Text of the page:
Friday, 15 November 2019

Lowborn by Kerry Hudson

Reviewer: Catriona Troth

What We Thought:

“Shall we start with a happy ending? I made it. I rose. I escaped poverty. I escaped bad food because that’s all you can afford. I escaped threadbare clothes and too-tight shoes. I escaped drinking and drugging myself into oblivion because ... because.”

Reading Kerry Hudson’s memoir, Lowborn, straight after Candice Carty-Williams’s novel, Queenie was fascinating and troubling. Hudson’s story doesn’t have the dimensions of race and immigration, but in so many other ways, the parallels are clear. Poverty. Deprivation. Toxic masculinity. Generational Trauma. Deeply damaged women not recognising that they are passing on the same hurts to their daughters and granddaughters. And the consequences for those daughters: night traumas, panic attacks and self esteem that remains desperately fragile even when you have far, far exceeded the low expectations you were set as a child.

The books is, as the author says, “the outcome of questions that still disturb my peace.” It is a journey through all the places – from Aberdeen to Great Yarmouth – where she spent her childhood. Part memoir, part assessment of how things have changed – for better or for worse – for young people growing up in those towns.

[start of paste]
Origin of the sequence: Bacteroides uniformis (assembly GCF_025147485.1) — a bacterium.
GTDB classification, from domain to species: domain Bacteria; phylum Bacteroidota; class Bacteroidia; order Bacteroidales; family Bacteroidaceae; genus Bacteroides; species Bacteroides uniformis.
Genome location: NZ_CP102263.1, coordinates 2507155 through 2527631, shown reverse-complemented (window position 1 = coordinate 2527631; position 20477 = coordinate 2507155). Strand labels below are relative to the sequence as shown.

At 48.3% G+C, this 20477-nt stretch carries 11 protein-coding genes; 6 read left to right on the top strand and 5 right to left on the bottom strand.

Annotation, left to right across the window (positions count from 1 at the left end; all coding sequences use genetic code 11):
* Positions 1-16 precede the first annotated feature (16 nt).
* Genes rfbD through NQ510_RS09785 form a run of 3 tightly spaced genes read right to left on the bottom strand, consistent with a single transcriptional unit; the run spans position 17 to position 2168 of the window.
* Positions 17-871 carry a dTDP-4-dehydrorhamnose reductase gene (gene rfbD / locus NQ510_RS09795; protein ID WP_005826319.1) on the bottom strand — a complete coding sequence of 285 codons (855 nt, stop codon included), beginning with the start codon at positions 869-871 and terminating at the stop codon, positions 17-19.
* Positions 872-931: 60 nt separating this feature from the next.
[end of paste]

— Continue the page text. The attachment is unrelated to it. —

It is also a raging protest against all those who have spent the last few years demonising the poor – calling them lazy, work-shy, scroungers. True poverty, she says, is “all-encompassing, grinding, brutal and often dehumanising.”

She describes the hyper-vigilance of a child constantly in foreign environments with strange people. The impact of being constantly told not to utter a word about what was happening in your childhood – your body seizing up, your mouth refusing to form words. “The words I heard spoken to me in my first twenty years are tattooed everywhere under my skin.”

For those of us who grew up in a different kind of world, it can seem as if Hudson is speaking from another planet, such is the divide that has been created and sustained in our society. And recent government policy has done little to improve things and much to make them far, far worse.

A necessary reality check and an antidote to the distorted portrayals of poverty in programmes such as Benefits Street.

You’ll Enjoy This If You Loved: Queenie by Candice Carty-Willams, Natives by Akala, Stopping Places by Damian le Bas, Common People (ed Kit de Waal)

Avoid If You Dislike: Being reminded what a desperately unequal society we live in

Perfect Accompaniment: An Aberdeen smokie (smoked kipper)

Genre: Non-Fiction, Memoir

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